Oasis of calm
Performance aside, the Phantom is undoubtedly the world’s most luxurious automobile. It is all about handmade craftsmanship, using the finest materials in the most tasteful and elegant manner, pampering those who sit in it by providing the most refined drive experience, and travelling and arriving at a place in a manner fit for royalty. Its sheer size and styling make the biggest statement.
The Phantom VIII is an evolution of its predecessor, but also deliberately similar to assure a continuity of the lineage. Its front Pantheon grille, for example, is as prominent as ever, but now blends more seamlessly with the lines of the body. It is also taller and canted slightly rearward to enhance the sense of dynamism. Overall, the Phantom’s styling exudes an air of minimalism, where surfaces are smoother, corners more rounded and wheel arches devoid of any significant flaring.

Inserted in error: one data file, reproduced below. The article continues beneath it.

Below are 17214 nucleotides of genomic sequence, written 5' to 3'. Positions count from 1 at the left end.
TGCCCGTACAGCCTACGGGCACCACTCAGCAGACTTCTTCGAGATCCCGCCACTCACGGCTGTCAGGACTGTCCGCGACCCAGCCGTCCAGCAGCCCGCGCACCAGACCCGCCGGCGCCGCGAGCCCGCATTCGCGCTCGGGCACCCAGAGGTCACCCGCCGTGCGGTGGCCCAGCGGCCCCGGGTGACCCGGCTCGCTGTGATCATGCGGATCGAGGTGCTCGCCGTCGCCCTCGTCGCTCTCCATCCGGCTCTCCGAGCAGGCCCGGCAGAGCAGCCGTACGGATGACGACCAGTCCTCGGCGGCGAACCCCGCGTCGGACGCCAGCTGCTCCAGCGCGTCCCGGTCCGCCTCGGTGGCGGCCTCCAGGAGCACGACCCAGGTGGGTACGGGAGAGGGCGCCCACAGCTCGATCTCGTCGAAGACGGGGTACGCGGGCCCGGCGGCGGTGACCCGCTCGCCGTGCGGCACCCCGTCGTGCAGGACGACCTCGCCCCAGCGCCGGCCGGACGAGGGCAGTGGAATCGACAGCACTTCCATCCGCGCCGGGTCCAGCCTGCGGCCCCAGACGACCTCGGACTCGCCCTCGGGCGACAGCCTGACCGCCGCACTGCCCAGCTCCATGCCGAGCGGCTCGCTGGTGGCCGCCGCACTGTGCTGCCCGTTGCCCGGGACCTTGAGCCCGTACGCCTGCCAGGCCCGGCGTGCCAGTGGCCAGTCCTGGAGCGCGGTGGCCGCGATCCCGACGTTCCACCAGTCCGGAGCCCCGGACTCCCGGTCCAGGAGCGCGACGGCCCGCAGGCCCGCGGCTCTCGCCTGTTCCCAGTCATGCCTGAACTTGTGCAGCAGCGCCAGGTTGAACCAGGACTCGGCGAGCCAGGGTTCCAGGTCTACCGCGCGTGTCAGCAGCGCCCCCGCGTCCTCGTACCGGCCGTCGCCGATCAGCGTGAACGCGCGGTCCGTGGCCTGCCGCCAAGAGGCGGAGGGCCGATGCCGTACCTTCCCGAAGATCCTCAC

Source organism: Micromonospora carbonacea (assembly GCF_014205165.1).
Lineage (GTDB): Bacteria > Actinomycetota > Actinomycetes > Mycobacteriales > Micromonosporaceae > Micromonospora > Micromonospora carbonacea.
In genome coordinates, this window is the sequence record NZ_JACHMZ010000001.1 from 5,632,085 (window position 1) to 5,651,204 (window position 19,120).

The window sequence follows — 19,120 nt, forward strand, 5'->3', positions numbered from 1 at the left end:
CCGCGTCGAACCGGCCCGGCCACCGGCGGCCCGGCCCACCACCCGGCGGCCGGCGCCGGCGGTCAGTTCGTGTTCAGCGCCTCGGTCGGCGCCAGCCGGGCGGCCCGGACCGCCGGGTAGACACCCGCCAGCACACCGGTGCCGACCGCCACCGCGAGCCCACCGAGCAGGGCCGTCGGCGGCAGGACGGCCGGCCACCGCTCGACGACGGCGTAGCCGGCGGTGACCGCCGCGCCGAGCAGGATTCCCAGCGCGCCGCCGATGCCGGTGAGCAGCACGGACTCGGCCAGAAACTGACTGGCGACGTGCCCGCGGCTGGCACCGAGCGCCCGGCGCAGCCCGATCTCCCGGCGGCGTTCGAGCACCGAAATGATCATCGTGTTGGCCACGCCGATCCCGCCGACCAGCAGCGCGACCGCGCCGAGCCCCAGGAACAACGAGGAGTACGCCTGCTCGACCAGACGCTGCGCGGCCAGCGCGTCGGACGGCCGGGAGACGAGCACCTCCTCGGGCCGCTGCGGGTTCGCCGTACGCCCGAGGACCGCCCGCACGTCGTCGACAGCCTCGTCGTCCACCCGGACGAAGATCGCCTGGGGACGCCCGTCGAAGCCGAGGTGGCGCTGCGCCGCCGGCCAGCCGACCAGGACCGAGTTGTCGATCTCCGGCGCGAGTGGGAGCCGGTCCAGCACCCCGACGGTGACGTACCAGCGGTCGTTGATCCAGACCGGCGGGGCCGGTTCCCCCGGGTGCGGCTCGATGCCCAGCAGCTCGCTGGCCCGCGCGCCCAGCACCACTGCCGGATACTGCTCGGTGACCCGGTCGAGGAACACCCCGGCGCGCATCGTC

Just opening the car’s large, hefty doors provides a sense of occasion. The tactility is nigh on perfect and immediately feels as if all parts are hewn from solid metal. When they close softly behind you, there is no more noise from the outside world. Rolls-Royce terms this “The Embrace”, where the owner is warmly greeted and ushered into the sumptuous cabin that serves as a sanctuary on wheels. The rear seats are possibly unsurpassed in the automobile kingdom, and there is ample legroom, especially in the Phantom’s extended wheelbase version. The unrivalled suppleness and smooth texture of the leather upholstery seduces you to keep running your hands over it. The pampering does not stop at the seats’ ability to recline or provide optimum cushion for your body, it also comes with a massage feature to relieve you of your knots.